So, with all those quirks, it’s nearly impossible for me to really listen to any kind of radio. Except of course when I’m totally alone in my car and then, in a 70 mile an hour zone I find myself doing 30 and think automatically, the fiddle is not loud enough, and the damn drums is too loud, the steel should be a little be more out front in the mix…whoever did this mix is…..etc, etc. You see what I MEAN…..The idea of satellite radio is great. It allows you to drive 800 miles and hear one station clearly.

In the old days, back in the ’80s, after a show, Raymond Huffmaster and I would listen to WWL in New Orleans. Charlie Douglas would play the best country stuff ever. It was an AM station and would really get out…staticky at times but man it was good. So good. s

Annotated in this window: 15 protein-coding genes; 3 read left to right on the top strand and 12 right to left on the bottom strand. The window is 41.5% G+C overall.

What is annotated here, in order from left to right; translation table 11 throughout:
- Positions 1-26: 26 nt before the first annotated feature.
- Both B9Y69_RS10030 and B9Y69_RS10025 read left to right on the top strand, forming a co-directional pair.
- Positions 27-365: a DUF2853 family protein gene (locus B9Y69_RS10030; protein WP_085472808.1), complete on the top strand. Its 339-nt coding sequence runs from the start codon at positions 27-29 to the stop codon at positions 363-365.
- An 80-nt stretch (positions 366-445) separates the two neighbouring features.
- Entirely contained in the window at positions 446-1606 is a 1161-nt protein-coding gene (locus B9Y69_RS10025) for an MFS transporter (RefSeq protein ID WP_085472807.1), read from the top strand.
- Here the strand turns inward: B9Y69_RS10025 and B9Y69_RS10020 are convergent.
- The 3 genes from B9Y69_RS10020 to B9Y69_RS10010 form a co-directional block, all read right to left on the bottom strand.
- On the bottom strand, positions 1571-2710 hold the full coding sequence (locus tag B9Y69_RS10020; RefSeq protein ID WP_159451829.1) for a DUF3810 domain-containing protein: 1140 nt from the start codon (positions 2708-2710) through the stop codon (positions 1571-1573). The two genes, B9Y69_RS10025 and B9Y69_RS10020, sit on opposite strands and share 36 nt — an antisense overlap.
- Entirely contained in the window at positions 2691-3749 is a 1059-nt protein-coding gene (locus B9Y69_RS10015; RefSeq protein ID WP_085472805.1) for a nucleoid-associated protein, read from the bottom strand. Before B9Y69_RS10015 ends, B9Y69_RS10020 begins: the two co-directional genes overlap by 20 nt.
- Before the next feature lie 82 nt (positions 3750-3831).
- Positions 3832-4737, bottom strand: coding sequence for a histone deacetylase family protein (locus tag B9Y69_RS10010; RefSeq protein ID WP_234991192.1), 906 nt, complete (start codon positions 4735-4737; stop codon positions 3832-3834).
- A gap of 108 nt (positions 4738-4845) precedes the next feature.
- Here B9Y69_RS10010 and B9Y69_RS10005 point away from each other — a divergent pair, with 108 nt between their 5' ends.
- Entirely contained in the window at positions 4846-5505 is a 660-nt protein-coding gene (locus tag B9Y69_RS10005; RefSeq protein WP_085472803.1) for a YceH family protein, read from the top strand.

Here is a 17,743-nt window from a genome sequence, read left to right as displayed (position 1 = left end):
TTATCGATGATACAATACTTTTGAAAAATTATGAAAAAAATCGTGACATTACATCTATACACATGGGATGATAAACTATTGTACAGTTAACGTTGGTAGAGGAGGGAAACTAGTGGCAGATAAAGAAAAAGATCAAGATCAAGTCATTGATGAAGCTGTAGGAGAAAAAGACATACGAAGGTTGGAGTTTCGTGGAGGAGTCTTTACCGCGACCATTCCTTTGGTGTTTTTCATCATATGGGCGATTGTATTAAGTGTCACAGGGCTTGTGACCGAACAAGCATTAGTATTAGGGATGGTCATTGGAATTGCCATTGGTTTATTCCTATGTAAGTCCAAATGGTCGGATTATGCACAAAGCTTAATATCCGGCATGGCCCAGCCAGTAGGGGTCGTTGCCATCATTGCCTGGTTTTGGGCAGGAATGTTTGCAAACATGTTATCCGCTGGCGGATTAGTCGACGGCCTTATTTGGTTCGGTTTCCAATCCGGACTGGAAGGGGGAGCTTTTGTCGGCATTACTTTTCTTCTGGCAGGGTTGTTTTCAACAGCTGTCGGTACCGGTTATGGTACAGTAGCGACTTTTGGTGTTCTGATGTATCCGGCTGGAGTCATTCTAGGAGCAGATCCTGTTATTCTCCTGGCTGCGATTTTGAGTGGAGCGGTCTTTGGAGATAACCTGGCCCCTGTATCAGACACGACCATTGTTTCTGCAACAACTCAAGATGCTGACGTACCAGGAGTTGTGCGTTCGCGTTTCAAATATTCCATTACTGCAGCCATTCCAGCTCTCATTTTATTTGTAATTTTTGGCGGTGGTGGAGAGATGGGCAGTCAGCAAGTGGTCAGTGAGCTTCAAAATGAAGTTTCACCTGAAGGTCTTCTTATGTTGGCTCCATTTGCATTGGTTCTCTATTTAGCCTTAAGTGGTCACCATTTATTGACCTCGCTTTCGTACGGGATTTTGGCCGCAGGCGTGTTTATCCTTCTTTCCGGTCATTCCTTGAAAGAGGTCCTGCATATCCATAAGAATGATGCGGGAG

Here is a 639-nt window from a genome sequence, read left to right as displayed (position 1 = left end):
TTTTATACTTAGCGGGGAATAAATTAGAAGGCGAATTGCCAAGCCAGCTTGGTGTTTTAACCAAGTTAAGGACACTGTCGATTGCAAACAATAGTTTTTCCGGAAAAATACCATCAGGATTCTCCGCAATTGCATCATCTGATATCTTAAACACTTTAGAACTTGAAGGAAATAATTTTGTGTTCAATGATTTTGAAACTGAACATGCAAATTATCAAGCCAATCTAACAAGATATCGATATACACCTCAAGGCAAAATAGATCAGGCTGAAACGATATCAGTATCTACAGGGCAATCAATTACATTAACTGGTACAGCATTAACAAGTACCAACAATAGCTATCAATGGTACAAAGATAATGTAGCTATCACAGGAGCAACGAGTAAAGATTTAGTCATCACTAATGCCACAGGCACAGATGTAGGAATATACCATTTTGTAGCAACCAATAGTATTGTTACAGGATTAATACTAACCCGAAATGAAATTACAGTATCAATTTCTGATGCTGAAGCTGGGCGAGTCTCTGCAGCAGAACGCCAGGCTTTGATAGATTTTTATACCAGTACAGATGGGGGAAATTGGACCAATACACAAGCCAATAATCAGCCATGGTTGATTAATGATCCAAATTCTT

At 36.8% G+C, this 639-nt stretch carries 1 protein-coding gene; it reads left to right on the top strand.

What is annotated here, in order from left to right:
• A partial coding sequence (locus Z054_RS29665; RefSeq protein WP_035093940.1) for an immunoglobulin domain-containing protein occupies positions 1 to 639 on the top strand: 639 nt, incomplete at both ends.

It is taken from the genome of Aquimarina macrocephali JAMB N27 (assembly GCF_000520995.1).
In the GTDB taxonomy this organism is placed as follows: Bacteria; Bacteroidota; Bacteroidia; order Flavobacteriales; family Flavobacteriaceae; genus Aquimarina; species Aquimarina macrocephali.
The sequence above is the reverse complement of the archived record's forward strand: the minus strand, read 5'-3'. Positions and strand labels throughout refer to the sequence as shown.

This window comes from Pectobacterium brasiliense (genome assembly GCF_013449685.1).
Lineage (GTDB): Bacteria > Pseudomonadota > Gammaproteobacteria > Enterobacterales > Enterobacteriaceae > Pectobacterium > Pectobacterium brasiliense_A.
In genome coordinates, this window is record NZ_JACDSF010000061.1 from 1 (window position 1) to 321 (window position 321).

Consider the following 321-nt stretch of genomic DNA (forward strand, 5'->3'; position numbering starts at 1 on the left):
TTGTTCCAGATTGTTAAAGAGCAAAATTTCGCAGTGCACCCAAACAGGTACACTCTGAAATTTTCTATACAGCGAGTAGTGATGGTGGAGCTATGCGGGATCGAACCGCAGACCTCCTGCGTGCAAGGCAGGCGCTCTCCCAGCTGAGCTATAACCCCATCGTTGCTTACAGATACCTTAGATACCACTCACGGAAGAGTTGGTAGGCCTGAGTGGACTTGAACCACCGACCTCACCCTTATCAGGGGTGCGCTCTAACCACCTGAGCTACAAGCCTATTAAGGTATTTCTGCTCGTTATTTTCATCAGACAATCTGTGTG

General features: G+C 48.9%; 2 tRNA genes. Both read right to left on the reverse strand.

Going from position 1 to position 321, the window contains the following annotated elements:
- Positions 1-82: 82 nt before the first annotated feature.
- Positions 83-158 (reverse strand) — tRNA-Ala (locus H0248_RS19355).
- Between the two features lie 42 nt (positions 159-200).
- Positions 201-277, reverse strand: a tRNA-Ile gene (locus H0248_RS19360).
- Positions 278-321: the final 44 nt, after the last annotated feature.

1st, thanks for the music. You’re truly a living legend.

2nd, You recently wrote in a previous post; “Bobby and I and our families lived about 40 miles apart and we saw life itself quite differently so we never associated when we were not working.”

Not knowing either of you personally, that statement (especially seeing life quite differently and not associating) kind of blew my mind a little bit. Could/would you expand upon what you meant there? Without muddin’ up the waters too much of course.

John M.

Thanks John. It’s fantastic to have you join us. So, I’m a living legend. Did you get that children? A LIVING LEGEND….ME! So, when I check out and buy the farm, what then? A DEAD LEGEND…or how bout A FORGOTTEN …….?(;-)> Just funnin’ witchi….Thank you, John. Seriously, you know I appreciate those kind words.